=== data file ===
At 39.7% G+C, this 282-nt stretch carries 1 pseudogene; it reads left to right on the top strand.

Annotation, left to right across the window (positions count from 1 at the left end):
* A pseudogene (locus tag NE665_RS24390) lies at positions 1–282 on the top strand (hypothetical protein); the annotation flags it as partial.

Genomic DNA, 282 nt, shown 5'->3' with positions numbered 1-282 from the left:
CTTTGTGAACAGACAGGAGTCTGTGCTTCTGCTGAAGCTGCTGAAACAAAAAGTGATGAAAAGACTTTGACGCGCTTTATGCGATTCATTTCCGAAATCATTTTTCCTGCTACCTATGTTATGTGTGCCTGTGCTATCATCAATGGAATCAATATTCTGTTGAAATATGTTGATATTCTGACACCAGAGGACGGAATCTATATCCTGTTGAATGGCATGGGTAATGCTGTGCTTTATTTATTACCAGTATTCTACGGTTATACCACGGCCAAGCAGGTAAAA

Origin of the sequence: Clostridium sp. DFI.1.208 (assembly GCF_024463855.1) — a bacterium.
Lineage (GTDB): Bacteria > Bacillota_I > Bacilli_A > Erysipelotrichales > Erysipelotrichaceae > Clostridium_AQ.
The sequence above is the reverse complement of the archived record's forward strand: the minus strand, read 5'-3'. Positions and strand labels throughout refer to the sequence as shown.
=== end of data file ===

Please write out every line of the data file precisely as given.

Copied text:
At 39.7% G+C, this 282-nt stretch carries 1 pseudogene; it reads left to right on the top strand.

Annotation, left to right across the window (positions count from 1 at the left end):
* A pseudogene (locus tag NE665_RS24390) lies at positions 1–282 on the top strand (hypothetical protein); the annotation flags it as partial.

Genomic DNA, 282 nt, shown 5'->3' with positions numbered 1-282 from the left:
CTTTGTGAACAGACAGGAGTCTGTGCTTCTGCTGAAGCTGCTGAAACAAAAAGTGATGAAAAGACTTTGACGCGCTTTATGCGATTCATTTCCGAAATCATTTTTCCTGCTACCTATGTTATGTGTGCCTGTGCTATCATCAATGGAATCAATATTCTGTTGAAATATGTTGATATTCTGACACCAGAGGACGGAATCTATATCCTGTTGAATGGCATGGGTAATGCTGTGCTTTATTTATTACCAGTATTCTACGGTTATACCACGGCCAAGCAGGTAAAA

Origin of the sequence: Clostridium sp. DFI.1.208 (assembly GCF_024463855.1) — a bacterium.
Lineage (GTDB): Bacteria > Bacillota_I > Bacilli_A > Erysipelotrichales > Erysipelotrichaceae > Clostridium_AQ.
The sequence above is the reverse complement of the archived record's forward strand: the minus strand, read 5'-3'. Positions and strand labels throughout refer to the sequence as shown.